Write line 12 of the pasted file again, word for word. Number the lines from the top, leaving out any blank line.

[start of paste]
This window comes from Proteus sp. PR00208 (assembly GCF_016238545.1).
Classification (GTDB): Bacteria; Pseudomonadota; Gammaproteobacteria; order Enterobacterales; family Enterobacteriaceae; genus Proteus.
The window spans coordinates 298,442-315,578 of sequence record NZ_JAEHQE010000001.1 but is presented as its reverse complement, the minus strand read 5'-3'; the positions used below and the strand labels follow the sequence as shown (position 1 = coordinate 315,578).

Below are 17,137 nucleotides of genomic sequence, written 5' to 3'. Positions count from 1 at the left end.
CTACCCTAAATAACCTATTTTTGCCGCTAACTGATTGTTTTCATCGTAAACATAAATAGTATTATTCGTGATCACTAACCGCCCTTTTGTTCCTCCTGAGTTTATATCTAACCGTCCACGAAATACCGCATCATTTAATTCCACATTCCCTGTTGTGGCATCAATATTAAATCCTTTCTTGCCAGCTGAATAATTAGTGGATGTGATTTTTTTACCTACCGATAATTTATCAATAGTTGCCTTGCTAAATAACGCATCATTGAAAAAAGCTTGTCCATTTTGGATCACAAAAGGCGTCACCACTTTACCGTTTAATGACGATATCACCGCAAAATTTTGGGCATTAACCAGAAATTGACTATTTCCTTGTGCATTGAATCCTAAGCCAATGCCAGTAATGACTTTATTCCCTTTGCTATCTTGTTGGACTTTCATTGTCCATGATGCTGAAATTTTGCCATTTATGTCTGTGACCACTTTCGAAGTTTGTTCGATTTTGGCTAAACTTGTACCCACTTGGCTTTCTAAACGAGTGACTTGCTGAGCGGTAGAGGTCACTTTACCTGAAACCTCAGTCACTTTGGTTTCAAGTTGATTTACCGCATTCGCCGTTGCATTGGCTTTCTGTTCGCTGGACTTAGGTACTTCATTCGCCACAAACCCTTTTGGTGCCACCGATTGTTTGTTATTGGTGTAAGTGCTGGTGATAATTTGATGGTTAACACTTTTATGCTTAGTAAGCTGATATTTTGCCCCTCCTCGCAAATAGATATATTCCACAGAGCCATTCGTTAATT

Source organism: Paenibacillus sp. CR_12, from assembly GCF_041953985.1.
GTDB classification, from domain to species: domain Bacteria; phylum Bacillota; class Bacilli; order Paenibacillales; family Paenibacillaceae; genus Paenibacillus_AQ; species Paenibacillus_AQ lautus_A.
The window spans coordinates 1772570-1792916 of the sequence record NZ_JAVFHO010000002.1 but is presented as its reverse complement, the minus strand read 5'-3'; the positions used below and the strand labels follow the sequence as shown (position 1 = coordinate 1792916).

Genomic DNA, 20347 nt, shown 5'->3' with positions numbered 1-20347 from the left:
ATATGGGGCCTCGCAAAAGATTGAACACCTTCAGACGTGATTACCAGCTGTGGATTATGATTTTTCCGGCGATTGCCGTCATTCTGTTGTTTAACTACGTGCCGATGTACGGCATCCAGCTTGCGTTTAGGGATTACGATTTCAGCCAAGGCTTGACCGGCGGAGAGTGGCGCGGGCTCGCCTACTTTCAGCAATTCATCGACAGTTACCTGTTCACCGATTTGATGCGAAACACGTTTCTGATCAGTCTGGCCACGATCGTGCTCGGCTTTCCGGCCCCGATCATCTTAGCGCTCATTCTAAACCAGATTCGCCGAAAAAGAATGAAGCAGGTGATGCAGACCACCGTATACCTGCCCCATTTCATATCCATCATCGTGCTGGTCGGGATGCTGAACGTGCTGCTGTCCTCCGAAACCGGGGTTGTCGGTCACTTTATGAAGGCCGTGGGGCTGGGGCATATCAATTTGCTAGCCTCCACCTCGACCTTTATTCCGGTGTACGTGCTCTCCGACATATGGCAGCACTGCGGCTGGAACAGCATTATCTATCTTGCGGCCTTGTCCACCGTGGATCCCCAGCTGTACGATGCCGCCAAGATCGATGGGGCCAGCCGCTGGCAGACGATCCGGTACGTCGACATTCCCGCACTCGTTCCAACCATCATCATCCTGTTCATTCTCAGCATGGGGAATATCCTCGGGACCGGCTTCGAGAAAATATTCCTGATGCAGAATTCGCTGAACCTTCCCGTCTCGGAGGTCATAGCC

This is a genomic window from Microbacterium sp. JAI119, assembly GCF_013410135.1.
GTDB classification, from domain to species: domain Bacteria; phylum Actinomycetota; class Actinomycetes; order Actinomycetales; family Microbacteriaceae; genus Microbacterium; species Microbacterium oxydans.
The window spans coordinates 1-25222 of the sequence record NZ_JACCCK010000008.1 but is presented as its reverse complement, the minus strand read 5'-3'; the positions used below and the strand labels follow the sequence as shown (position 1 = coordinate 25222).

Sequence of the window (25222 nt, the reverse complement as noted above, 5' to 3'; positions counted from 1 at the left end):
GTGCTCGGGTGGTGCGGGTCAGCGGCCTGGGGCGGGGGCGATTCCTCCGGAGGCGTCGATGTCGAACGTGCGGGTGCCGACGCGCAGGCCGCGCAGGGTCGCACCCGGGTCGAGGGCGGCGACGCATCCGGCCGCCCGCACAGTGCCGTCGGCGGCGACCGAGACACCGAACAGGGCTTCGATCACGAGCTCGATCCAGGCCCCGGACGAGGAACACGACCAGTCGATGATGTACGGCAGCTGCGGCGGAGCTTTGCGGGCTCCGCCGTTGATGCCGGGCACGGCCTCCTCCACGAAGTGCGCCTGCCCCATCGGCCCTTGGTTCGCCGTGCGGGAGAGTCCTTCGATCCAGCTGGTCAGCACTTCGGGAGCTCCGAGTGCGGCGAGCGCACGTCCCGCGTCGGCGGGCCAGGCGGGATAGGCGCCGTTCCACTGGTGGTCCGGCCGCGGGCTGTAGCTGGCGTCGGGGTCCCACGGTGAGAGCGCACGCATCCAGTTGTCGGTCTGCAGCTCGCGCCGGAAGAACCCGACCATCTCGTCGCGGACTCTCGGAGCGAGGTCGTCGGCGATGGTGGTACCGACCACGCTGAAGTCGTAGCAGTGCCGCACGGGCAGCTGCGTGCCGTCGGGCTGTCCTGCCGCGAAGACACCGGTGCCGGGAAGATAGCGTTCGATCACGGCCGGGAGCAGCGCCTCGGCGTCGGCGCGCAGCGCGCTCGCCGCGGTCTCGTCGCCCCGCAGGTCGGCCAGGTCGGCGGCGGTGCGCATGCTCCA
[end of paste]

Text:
GTDB classification, from domain to species: domain Bacteria; phylum Actinomycetota; class Actinomycetes; order Actinomycetales; family Microbacteriaceae; genus Microbacterium; species Microbacterium oxydans.